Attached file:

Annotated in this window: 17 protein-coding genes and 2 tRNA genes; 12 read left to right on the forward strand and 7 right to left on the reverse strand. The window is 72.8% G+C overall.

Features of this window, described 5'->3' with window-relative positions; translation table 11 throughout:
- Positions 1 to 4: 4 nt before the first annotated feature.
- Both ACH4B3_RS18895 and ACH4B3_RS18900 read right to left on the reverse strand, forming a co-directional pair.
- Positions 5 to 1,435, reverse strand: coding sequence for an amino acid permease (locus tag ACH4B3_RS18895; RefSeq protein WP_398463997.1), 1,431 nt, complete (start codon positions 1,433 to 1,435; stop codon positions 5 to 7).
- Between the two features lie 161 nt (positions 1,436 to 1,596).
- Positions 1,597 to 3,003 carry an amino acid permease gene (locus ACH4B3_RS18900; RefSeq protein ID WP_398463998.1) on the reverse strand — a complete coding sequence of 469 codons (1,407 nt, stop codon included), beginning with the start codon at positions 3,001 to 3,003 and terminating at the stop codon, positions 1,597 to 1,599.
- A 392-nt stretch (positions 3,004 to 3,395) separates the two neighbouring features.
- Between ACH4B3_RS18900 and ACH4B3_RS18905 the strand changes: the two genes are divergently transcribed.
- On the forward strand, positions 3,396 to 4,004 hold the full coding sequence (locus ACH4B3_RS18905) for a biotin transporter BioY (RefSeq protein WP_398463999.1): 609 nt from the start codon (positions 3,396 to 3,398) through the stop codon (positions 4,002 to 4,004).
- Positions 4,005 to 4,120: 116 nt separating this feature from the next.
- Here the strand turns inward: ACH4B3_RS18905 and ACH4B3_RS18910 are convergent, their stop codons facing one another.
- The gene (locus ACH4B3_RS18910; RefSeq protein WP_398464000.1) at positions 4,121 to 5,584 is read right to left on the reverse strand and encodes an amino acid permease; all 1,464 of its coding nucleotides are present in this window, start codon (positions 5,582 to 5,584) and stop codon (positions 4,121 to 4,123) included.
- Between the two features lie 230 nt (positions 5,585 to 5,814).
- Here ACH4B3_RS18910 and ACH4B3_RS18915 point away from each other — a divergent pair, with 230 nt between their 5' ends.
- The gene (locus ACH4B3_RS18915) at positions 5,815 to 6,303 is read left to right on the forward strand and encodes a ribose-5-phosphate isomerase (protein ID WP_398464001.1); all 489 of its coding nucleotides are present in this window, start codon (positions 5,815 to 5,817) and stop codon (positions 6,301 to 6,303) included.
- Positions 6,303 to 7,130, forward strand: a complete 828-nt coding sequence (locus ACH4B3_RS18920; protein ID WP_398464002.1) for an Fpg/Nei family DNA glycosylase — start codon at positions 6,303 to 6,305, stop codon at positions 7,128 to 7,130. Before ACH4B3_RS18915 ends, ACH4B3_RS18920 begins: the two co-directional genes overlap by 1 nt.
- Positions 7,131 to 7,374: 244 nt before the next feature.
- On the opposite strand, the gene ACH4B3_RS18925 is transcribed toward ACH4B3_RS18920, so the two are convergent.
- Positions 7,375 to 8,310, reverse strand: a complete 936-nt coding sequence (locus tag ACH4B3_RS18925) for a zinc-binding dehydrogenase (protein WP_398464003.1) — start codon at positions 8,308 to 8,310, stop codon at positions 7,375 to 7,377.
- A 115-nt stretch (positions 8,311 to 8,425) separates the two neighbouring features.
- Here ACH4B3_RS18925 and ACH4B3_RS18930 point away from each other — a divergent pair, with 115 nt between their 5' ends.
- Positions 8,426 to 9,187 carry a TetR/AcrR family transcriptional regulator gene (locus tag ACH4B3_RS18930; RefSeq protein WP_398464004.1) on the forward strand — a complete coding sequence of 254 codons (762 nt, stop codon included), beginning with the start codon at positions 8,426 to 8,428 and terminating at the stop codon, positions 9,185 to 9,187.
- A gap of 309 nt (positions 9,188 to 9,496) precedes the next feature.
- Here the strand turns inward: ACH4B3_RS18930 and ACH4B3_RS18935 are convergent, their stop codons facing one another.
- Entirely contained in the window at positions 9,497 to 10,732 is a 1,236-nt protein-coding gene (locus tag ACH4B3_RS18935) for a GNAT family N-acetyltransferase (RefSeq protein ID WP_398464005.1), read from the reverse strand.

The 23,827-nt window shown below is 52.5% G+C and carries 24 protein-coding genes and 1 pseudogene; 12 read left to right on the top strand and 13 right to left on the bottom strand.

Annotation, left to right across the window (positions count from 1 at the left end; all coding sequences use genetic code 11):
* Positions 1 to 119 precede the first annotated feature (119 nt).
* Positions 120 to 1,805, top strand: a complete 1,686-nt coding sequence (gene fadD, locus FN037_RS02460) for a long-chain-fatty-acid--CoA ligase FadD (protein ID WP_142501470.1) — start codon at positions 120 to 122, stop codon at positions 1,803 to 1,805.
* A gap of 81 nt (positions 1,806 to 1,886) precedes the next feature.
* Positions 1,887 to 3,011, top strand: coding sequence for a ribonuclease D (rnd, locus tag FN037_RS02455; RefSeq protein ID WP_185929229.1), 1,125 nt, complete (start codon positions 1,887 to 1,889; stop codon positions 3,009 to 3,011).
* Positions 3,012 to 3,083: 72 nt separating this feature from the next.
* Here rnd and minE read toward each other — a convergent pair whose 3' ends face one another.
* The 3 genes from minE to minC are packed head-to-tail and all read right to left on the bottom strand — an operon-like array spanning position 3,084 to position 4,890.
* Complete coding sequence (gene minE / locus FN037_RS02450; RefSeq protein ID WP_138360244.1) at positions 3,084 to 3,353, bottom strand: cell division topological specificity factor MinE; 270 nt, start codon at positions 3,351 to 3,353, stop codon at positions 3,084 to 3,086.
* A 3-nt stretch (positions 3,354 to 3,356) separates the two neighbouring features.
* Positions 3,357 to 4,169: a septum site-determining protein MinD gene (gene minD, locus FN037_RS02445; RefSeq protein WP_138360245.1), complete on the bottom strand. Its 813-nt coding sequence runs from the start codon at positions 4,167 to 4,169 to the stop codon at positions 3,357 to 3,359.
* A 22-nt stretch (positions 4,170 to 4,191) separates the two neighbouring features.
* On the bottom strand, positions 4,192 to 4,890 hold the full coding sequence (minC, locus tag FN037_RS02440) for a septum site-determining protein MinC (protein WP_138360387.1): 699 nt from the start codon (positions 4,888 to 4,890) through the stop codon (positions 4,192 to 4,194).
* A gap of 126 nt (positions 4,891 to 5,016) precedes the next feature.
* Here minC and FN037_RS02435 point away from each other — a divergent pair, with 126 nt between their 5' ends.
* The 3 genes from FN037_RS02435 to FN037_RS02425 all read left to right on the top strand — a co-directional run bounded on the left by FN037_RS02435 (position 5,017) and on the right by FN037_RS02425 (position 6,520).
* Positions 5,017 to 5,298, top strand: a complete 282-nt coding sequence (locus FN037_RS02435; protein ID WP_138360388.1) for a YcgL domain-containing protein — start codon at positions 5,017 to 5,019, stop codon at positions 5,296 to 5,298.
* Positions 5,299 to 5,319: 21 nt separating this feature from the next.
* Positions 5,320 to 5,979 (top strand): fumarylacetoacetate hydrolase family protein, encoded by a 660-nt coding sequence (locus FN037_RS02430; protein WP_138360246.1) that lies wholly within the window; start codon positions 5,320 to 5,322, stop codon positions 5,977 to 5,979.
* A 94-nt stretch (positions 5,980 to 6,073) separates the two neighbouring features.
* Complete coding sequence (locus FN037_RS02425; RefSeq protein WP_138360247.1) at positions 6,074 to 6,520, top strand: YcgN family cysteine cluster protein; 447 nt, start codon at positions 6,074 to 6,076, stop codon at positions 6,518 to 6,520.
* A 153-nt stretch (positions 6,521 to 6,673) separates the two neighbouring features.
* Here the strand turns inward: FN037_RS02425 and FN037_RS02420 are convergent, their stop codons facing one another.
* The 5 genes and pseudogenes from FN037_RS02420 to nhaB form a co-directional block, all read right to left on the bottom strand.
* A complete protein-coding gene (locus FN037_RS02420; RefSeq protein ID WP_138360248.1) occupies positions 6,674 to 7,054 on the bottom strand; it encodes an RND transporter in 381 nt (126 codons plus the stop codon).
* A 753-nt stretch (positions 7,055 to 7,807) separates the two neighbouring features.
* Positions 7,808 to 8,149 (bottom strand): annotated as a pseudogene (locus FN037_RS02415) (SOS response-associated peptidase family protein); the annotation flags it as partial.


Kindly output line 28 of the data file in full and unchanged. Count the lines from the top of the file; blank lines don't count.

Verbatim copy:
Annotation, left to right across the window (positions count from 1 at the left end; all coding sequences use genetic code 11):